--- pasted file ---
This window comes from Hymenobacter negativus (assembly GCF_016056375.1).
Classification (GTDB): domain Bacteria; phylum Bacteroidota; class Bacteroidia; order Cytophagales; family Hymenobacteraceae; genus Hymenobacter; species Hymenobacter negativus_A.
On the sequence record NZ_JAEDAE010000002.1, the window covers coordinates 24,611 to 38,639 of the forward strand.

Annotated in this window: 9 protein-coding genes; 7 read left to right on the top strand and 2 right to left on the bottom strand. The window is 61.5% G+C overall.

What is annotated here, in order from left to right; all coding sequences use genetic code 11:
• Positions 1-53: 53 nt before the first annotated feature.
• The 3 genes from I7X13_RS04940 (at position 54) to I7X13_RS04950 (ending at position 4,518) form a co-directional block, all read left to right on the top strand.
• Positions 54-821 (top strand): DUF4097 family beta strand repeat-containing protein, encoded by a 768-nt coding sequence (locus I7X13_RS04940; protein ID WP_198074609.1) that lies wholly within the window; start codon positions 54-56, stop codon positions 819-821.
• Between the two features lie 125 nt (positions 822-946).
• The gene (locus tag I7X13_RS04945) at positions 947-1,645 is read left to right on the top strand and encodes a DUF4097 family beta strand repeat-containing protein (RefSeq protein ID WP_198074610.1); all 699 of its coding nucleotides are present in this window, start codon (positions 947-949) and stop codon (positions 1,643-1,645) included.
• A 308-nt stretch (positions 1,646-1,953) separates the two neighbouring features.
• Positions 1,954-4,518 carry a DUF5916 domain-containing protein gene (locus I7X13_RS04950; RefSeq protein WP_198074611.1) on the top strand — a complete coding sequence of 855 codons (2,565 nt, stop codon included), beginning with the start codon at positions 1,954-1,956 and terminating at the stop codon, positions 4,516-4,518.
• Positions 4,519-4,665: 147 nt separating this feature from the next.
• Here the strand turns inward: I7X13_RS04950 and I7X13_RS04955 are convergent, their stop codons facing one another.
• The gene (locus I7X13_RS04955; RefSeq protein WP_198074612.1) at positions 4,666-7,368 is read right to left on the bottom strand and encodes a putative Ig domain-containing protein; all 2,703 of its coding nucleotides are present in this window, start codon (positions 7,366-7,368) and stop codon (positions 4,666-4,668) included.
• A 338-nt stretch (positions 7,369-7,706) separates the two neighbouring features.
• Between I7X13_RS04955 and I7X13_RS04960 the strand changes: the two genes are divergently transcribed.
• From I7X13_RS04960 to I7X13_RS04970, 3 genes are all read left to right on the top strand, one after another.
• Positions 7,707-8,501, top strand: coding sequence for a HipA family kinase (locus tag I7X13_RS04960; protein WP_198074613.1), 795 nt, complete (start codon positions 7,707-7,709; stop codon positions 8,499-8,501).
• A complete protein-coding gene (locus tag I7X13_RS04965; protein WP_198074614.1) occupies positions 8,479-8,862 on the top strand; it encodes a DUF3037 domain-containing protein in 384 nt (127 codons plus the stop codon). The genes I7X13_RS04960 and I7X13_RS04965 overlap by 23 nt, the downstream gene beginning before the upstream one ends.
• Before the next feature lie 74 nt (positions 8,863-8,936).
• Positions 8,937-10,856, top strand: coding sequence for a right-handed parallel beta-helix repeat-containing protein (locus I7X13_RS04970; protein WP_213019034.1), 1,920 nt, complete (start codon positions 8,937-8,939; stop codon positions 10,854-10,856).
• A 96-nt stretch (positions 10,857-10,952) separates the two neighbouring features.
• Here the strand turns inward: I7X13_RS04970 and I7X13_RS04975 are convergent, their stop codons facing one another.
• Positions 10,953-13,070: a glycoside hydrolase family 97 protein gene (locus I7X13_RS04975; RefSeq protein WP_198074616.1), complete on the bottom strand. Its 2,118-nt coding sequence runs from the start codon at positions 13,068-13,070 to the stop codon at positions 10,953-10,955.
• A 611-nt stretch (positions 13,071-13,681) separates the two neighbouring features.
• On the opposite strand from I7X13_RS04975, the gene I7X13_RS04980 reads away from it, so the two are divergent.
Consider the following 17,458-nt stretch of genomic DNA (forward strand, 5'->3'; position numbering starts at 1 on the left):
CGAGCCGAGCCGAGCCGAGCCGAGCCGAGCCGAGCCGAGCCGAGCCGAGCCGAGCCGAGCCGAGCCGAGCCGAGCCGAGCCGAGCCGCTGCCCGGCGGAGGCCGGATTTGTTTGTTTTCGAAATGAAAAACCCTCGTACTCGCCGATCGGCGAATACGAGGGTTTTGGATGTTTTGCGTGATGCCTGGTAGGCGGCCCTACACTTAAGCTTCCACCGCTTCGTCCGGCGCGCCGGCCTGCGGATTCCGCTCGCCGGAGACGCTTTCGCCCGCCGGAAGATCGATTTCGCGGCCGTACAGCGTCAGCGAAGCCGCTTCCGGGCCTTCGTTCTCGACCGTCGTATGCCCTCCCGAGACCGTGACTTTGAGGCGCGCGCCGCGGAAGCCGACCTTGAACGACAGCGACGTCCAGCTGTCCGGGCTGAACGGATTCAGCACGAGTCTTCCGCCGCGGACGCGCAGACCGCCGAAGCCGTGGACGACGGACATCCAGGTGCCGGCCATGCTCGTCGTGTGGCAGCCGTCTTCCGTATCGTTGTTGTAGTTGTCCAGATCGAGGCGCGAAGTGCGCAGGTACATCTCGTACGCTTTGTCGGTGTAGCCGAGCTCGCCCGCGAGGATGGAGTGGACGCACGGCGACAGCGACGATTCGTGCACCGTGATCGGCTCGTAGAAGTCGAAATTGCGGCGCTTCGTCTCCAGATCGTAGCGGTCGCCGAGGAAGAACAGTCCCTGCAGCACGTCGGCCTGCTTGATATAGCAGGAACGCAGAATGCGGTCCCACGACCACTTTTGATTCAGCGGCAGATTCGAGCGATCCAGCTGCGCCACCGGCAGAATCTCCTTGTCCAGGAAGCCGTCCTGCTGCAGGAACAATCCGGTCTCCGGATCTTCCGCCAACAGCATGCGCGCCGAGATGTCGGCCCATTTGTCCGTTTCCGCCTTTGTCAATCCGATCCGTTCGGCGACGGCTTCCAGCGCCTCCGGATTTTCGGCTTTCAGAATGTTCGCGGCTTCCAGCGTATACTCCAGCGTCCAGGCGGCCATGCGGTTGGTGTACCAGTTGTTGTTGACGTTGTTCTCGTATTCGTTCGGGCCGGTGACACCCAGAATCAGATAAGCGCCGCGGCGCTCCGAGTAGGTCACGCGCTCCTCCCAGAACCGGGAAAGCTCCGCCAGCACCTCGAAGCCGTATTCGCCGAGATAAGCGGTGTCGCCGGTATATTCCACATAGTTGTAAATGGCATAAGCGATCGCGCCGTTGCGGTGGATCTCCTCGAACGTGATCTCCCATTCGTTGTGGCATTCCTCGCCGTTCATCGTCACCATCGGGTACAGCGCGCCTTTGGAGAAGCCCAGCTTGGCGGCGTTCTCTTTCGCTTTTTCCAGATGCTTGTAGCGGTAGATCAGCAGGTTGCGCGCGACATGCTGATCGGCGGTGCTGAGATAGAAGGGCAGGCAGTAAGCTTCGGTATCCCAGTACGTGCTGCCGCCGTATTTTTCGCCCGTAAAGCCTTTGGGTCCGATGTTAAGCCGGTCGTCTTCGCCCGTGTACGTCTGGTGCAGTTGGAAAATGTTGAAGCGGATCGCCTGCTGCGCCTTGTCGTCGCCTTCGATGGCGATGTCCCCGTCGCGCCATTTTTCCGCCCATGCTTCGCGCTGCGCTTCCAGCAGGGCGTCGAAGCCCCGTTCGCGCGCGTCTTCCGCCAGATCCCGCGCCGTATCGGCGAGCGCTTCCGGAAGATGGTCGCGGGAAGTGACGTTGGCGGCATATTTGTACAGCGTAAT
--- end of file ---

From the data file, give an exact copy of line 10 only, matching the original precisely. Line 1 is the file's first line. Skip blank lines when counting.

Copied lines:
• The gene (locus tag I7X13_RS04945) at positions 947-1,645 is read left to right on the top strand and encodes a DUF4097 family beta strand repeat-containing protein (RefSeq protein ID WP_198074610.1); all 699 of its coding nucleotides are present in this window, start codon (positions 947-949) and stop codon (positions 1,643-1,645) included.